- Project plans
- Project activities
- Legislation and standards
- Industry context
Last edited 13 Oct 2015
Public project: occupation and defects liability period
The occupation and defects liability period follows practical completion. It is the stage after the client has taken possession of the development for occupation when any defects are rectified and the final certificate is issued signifying that the construction works have been fully completed (although on some projects, the integrated supply team may go on to operate the development). As the development is now occupied, close co-operation is required between the integrated supply team and the client so as so not to disturb occupants.
Depending on how experienced the client is, they may appoint external consultants to assist them. This means that some of the tasks attributed to the client below might actually be carried out by independent client advisers, a project manager or a contract administrator (employer's agent on design and build projects) and vice versa.
 Starting the work stage.
The integrated supply team arranges a start-up meeting to plan the work stage.
We attribute contract administration tasks (such as making payments under the construction contract) to a contract administrator. Under some forms of procurement (such as design and build) the contract administrator (sometimes referred to as the employer's agent) will work for the client, however, on private finance initiative (PFI) projects, the client will not be a party to the construction contract and will not make payments for construction. Instead, the body funding the integrated supply team (perhaps a special purpose vehicle (SPV)) will take on the role of client for the construction contract and so they may appoint the contract administrator.
The client reports any defects in the works to the contract administrator (or integrated supply team). On large projects the integrated supply team may set up a hot desk for responding to any complaints or provide assistance required by the incoming occupants. The integrated supply team and client agree a programme for rectifying defects in a way that minimises disruption to the client.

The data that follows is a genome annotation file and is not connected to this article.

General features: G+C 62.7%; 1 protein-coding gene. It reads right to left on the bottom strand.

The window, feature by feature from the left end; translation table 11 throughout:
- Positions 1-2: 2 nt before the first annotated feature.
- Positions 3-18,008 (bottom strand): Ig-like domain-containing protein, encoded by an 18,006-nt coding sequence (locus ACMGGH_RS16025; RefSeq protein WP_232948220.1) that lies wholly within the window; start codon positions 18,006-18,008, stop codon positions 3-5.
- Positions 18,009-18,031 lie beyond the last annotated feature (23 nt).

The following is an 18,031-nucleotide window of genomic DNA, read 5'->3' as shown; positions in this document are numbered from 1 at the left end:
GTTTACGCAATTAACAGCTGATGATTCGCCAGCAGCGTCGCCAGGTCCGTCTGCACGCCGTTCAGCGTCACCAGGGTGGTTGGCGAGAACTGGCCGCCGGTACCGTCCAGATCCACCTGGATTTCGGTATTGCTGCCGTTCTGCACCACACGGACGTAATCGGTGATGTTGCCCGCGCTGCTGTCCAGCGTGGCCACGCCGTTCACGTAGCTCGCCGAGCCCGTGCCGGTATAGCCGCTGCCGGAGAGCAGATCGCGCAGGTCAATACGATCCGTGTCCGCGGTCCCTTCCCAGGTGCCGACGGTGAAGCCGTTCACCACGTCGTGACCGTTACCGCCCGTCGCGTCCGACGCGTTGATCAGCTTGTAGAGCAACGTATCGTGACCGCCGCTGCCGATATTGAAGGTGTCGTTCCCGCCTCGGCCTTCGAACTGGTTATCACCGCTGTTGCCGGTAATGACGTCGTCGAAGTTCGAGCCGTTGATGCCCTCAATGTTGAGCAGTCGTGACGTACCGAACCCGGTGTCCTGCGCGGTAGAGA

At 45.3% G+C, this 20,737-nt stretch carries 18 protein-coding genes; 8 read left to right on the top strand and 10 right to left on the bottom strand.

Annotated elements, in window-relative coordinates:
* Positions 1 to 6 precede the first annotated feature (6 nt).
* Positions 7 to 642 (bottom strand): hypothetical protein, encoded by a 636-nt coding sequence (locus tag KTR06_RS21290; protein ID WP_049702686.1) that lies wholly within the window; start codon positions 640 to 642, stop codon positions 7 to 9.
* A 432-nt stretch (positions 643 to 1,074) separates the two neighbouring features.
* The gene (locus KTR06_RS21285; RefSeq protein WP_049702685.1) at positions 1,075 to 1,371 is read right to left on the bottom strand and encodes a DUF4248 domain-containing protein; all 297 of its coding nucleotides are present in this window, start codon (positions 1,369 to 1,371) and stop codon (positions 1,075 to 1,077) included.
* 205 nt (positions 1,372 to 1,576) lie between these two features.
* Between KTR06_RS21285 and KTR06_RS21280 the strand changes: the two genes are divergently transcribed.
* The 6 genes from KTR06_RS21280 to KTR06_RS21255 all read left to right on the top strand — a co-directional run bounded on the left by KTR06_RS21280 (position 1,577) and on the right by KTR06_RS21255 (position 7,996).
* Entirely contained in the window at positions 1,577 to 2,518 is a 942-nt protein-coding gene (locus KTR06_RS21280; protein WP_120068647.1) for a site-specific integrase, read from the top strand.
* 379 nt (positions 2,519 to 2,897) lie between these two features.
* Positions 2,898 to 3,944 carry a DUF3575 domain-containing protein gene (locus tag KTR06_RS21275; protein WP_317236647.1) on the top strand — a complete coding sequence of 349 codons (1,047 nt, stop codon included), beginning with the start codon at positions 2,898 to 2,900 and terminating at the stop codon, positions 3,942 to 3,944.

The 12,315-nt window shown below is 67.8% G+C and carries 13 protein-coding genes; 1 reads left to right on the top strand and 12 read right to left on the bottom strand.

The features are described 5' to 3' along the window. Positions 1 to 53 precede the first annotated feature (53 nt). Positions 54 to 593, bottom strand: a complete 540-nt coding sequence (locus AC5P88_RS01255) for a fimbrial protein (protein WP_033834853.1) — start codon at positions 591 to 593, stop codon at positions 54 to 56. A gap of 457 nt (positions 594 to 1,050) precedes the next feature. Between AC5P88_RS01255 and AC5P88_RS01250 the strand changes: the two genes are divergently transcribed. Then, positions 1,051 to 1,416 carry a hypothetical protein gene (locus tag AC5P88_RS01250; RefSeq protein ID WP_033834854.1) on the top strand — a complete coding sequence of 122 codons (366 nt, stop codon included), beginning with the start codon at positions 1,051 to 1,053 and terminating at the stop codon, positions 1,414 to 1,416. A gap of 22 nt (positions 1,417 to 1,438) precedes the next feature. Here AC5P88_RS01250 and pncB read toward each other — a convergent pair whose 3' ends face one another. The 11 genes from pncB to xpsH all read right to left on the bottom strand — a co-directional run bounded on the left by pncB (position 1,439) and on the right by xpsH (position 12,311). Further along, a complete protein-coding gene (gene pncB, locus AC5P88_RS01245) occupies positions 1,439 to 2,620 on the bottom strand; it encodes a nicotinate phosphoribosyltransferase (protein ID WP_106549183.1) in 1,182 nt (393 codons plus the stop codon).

If rectification works are significant, it may be necessary to re-appoint the principal designer (whose appointment may have terminated on certification of practical completion) and it may be necessary to co-ordinate amendments to the health and safety file.
If any amounts are due to the integrated supply team, they prepare interim applications for payment. The contract administrator checks applications for payment and issues interim certificates (payment notices).The notices must be issued within five days of the dates for payment set out in the contract. If any amounts are to be withheld, a pay less notice must be issued giving notice of the amount that will be paid and the basis for its calculation. The client (or funder) makes interim payments by the final date for payment.
At the end of the defects liability period, the contract administrator arranges inspections of the works and prepares a schedule of defects which is issued to the integrated supply team. The contract administrator agrees the programme for rectification of items on the schedule of defects with the client and integrated supply team.
The integrated supply team rectifies items listed on the schedules of defects and informs the contract administrator. The contract administrator arranges final inspections of the works and if satisfied issues the certificate of making good defects.
If a site waste management plan has been prepared, the integrated supply team may reconcile the planned handling of waste (as described in the site waste management plan) against what actually happened and provide an explanation of any differences.
 Issuing the final certificate.
The client (or funder) and integrated supply team agree the final account. The contract administrator checks the final account and issues the final certificate (payment notice). If any amounts are to be withheld, a pay less notice must be issued giving notice of the amount that will be paid and the basis for its calculation.
Featured articles and news
Whole-life costs consider all costs associated with the life of a building, from inception to disposal. Find out more here.
Reports emerge of injuries caused by Apple employees colliding with the campus' glazed walls.
The winners of NIC's ideas competition on transforming the Cambridge to Oxford arc discuss their concept.
Create new habitats and improve air quality and wellbeing.
New report provides 12 key actions which could close the structural talent gap in the construction industry.
These can be used to find out whether a proposed development is likely to be approved. Read more here.
Studying a built environment degree? Check out our helpful student resources section.
New BRE research paper explores how blockchain technology can benefit the built environment industry.
Timber is a natural carbon sink, but it must not end up in landfill at the end of its useful life.
BSRIA has collaborated with the Department of Health on research into air permeability in isolation rooms.